| ||16 letters relate to lifestyle - appearance...||Excerpt length: shorter longer || |
|Letter from Vincent van Gogh to Theo van Gogh|
(c. 25 July 1888)
sheep for chocolate boxes.
Not only my pictures but I myself have become haggard of
late, almost like Hugo van der Goes in the picture by Emil
Only, having got my whole beard carefully shaved off I think
that I am as much like the very placid priest in the same
picture as like the mad painter so intelligently portrayed
And I do not mind being rather between the two, for one must
live, especially because it is no use ignoring the fact that
there may be a crisis some day or other if you were to change
your relations with the Boussods. Another reason for keeping up
this connection with artists, on my part as much as on
Besides, I think I have spoken the truth, but if I should
succeed in replacing in goods the money spent, I should only be
doing my duty. And then, something practical I can do is
As for drinking too much ... if it is bad, I can't tell. But
look at Bismarck, who is in any case very practical...
|Article by Dr. M. B. Medes da Costa|
(December 2 1910)
... master and pupil, was very pleasant indeed. The
seemingly reticent young man - our ages differed but little,
for I was twenty-six then, and he was undoubtedly over twenty -
immediately felt at home, and notwithstanding his lank reddish
hair and his many freckles, his appearance was far from
unattractive to me. In passing, let me say that it is not very
clear to me why his sister speaks of his “more or less
rough exterior”; it is possible that, since the time when
I knew him, because of his untidiness and his growing a beard,
his outward appearance lost something of its charming
quaintness; but most decidedly it can never have been rough,
neither his nervous hands, nor his countenance, which might
have been considered homely, but which expressed so much and
hid so much more.
I succeeded in winning his confidence and friendship very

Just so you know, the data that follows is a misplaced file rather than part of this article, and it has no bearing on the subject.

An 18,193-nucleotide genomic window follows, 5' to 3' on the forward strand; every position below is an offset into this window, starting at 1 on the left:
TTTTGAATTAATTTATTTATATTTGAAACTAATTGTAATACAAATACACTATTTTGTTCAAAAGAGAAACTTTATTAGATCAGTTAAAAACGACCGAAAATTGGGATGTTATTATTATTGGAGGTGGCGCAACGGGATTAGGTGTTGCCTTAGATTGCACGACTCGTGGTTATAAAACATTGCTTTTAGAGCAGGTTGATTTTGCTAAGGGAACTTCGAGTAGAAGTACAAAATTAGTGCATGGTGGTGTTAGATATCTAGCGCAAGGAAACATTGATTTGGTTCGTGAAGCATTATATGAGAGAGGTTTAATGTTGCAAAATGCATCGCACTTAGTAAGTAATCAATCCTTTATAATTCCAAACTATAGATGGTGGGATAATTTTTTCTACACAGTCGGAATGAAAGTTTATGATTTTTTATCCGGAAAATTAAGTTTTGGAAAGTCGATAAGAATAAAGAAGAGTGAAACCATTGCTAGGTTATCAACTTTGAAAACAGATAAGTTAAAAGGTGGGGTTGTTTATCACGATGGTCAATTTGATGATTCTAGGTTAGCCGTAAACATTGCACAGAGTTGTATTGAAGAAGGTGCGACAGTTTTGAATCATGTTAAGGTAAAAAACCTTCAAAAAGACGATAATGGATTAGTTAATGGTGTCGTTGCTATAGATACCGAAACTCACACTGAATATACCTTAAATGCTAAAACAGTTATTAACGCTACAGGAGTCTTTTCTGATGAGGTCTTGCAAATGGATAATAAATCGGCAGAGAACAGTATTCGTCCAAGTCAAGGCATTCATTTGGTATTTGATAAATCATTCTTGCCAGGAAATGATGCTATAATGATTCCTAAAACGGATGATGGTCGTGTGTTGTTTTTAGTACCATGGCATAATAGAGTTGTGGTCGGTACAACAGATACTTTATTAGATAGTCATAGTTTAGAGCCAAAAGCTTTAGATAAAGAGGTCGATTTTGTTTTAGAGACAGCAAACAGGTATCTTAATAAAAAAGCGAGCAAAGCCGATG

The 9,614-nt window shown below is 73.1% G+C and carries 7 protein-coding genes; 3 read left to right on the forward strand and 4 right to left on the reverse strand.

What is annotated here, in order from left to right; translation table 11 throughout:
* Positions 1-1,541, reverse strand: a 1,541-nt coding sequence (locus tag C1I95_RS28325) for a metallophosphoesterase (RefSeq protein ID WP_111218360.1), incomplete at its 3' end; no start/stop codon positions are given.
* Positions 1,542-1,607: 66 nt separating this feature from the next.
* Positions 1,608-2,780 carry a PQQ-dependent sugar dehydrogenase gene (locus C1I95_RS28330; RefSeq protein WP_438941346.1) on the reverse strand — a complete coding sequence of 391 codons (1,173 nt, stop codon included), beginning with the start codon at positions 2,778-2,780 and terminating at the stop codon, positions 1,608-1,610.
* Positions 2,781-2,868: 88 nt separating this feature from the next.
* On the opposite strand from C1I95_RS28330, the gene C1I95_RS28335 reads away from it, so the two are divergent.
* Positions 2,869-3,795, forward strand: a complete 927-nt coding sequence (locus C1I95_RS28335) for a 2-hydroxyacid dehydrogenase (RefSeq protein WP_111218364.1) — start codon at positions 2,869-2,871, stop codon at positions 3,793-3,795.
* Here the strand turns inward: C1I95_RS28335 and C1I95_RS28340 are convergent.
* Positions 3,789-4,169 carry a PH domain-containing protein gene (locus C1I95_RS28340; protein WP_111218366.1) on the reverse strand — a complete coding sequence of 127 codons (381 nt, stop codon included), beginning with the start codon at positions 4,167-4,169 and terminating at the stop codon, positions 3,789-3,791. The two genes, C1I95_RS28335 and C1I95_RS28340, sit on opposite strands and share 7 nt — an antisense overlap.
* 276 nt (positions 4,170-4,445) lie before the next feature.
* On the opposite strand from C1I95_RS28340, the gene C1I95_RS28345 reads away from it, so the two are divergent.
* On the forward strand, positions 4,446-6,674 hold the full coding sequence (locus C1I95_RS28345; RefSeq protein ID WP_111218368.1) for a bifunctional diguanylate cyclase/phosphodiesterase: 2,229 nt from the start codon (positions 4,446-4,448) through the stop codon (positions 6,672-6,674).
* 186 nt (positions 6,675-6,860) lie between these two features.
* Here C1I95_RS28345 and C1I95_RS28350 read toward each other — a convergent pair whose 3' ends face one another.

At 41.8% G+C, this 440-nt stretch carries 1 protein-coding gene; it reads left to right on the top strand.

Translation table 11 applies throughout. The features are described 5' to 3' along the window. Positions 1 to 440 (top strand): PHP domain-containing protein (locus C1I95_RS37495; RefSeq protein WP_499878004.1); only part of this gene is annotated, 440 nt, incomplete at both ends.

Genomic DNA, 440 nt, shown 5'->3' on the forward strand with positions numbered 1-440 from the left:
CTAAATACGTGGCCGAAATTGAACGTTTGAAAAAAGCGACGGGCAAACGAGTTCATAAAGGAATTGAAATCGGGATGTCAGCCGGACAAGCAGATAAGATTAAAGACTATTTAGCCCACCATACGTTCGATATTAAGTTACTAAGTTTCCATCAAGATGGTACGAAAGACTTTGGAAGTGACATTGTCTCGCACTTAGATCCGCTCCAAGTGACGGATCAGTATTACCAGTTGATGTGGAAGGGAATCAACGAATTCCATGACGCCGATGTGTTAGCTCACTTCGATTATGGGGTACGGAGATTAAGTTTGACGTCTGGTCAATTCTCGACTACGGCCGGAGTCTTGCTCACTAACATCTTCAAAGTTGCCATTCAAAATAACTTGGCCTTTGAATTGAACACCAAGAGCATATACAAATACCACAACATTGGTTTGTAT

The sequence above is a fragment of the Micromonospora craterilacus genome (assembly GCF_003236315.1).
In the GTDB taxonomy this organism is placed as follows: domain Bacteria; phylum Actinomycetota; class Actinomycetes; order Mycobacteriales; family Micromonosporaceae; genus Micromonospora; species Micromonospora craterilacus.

soon, which was so essential in this case; and as his studies
were prompted by the best of intentions, we made comparatively
|Article by M. J. Brusse|
(May 26 1914)
... I cannot say I was particularly interested.
No, he was not an attractive
boy, with those small, narrowed, peering eves of his and, in fact,
he was always a bit unsociable.
“And then I remember well that he always preferred to
wear a top hat, a bit of respectability he had brought back
from England; but such a hat - you were afraid you might tear
its brim off if you took hold of it. I have often puzzled over
his exact age, hut I cannot find out, for instance, whether he
was old enough to he called up for the militia.”
But he was certainly obliging, and physically very strong,
though he did not look it. During one of those frequent floods
Mr. Braat had admired his physical strength and good nature. At
the time he lived in Tolbrugstraatje - in a room with
whitewashed walls, my informant believed, on which he had made
all kinds of sketches and crude drawings. But his landlord, who
did not like this at all, had repainted them later on. However
this may have...
(April 12 1922)
... me with the following particulars.
One day the Reverend Mr. Van Gogh, from a small town in
Brabant, appeared at the school and introduced a sandy-haired,
somewhat round-shouldered young man who wanted to be a
pupil.... He was accepted.
Soon it appeared that - considering the nature of the school
- he knew quite a lot already. Also, he was much respected for
his warm-heartedness. Yet was he not a stranger in Jerusalem?
He was teased once in a while, for example, when once he
sketched on the blackboard cliffs and a sea-beach; on that
occasion he flew into a rage and hit out furiously.
He did not stay long. He did not know what submission was.
He could no more finish his training as a clergyman than he
could finish his training as Evangelist. When he was
confronted with the task of conjugating irregular Greek verbs,
he asked his teacher, Mendes da Costa, “Are these horrors
really necessary to bring rest and peace to men?” In the
same way, when Master Bokma...
|Article by Benno J. Stokvis|
... he was highly
respected by the farmers. When he set off for work, he
generally wore a sort of raincoat and a sou'wester. In general
his attire was rough [“raw”]. Every day he might be
seen walking with a small campstool under one arm and a square
frame (??) under the other, always staring straight in front of
him, and he took little notice of people. Without doing
strikingly eccentric things, he yet seemed a queer sort of
When Vincent was busy painting, he did not like to be
watched; if anyone stood watching him longer than he liked, he
unreservedly begged the importunate person to clear off. At
times he was anything but meek.
Toward the poor he always showed himself exceedingly
open-handed; he once gave a beggar his own velvet suit, which
was as good as new. Now and then he would hand over a number of
drawings to his father for distribution among the members of
the consistory. If a drawing did not come off
“choicely” enough to his...
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